Alcohol Puts You Right to Sleep, and Then It Doesn’t

As scientists study how the brain works when you sleep, they find a nightcap can have a big impact
Jan 28, 2015

Drinking alcohol right before bed can certainly make you drowsy—but will result in a night of poor sleep overall, according to new research from Australia's University of Melbourne.

"Alcohol is not actually a particularly good sleep aid," Dr. Christian Nicholas, a research fellow at the university's Sleep Research Laboratory, told Wine Spectator. "Even though it may seem like it helps you get to sleep quicker, the quality of the sleep you get is significantly altered and disrupted."

For their recent study, published in Alcoholism: Clinical and Experimental Research, Nicholas and co-author Dr. Julia Chan studied the sleep patterns of 24 college students—12 men and 12 women—ages 18 to 21, on three separate nights. (The legal drinking age Down Under is 18.)

All subjects received both alcoholic drinks (orange juice with vodka) and placebo drinks (orange juice with a vodka-dipped straw) over the course of the experiment; alcohol content was adjusted for body weight, designed to produce a peak blood-alcohol content (BAC) of 0.1 percent. Subjects' sleep patterns were observed overnight by electroencephalogram (EEG), which monitors electrical impulses in the brain.

Understanding sleep remains a relatively new scientific endeavor, and research that employs an EEG is newer still. Previous studies focused on the effects of alcohol and sleep have been inconclusive. Nicholas' and Chan’s research builds upon these previous findings with a more-comprehensive exploration of the effects of acute alcohol consumption across different sleep cycles and in different brain regions.

As anyone who’s gone to bed after several drinks will tell you, alcohol initially put the subjects right to sleep, and they slept deeply for the first half of the night. But the second half of the night proved to be restless. "We showed that after pre-sleep alcohol consumption there is an increase in slow-wave sleep early in the night, and later in the night there is a lot of sleep disruption, greater numbers of awakenings and more time spent awake," said Nicholas.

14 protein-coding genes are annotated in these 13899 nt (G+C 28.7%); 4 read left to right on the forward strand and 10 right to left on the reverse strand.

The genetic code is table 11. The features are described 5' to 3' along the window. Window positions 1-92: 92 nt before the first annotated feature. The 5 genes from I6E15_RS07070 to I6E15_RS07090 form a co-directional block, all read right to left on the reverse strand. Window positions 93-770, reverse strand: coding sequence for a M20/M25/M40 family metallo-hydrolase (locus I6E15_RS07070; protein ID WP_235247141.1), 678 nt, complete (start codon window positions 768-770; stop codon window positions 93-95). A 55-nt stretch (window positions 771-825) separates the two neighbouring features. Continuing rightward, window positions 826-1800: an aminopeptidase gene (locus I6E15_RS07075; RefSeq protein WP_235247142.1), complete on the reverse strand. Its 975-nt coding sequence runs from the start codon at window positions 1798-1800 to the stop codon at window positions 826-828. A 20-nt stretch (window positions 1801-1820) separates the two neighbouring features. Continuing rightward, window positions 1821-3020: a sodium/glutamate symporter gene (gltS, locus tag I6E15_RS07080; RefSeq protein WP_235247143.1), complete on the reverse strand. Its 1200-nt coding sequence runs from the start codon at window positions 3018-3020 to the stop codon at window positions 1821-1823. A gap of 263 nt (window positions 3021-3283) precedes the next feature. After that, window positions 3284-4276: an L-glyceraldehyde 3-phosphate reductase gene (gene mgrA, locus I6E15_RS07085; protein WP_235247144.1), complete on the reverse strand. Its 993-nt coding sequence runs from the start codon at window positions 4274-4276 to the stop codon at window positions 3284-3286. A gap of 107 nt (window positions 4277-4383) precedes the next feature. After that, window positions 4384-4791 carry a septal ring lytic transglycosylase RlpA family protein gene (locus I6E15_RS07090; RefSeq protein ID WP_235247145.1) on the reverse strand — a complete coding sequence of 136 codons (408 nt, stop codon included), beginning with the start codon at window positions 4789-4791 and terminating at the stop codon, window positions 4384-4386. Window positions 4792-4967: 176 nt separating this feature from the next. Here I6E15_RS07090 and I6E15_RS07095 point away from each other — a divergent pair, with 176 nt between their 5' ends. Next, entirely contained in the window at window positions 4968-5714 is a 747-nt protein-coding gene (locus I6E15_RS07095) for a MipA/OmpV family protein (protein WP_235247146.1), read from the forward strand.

Slow-wave sleep is marked by high delta activity (delta waves are the brain waves associated with the deepest level of sleep). In the second half of the night, those who had consumed alcohol experienced what's known as alpha-delta sleep—which means that alpha waves (those associated with a state of calm wakefulness, such as would be achieved in meditation) and delta waves were occurring at the same time."The simultaneous increase in alpha power observed after alcohol, we believe, indicates that NREM sleep [non-rapid eye-movement sleep, or dreamless sleep] is being disrupted, and thus the normal restorative effects of sleep are likely not being achieved," said Nicholas.

The reasons why alcohol affects sleep were not directly addressed here, but one hypothesized mechanism has to do with a major inhibitory neurotransmitter called GABA, which helps to regulate sleep. Nicholas explained that alcohol can mimic or stimulate GABA activity, thus interfering with its regulation.

Nicholas and Chan chose college students as their sample group because sleep patterns tend to change significantly during late adolescence—and so do alcohol-consumption habits. Adolescents show a sharp decline in slow-wave sleep and delta activity frequency beginning at the age of 12 and stretching sometimes into their twenties. Although acute alcohol consumption might not change sleeping patterns permanently, Nicholas noted, “it is highly likely that chronic drinking does have effects on sleeping patterns, though it is unclear exactly why the changes appear.”

So how should one proceed when it comes to wine before bedtime? "The National Institute on Alcohol Abuse and Alcoholism [NIAAA, part of America's National Institutes of Health] considers moderate drinking as up to one drink per day for women and up to two drinks per day for men," said Nicholas. "Drinking at these levels is unlikely to significantly disrupt your sleep. So if you are drinking, ideally BAC should be minimized by the time you go to bed (meaning drinking in moderation and stopping preferably several hours before bedtime), and ensuring that you have adequate time in bed to get a good night’s sleep."

Health Sleep Australia News

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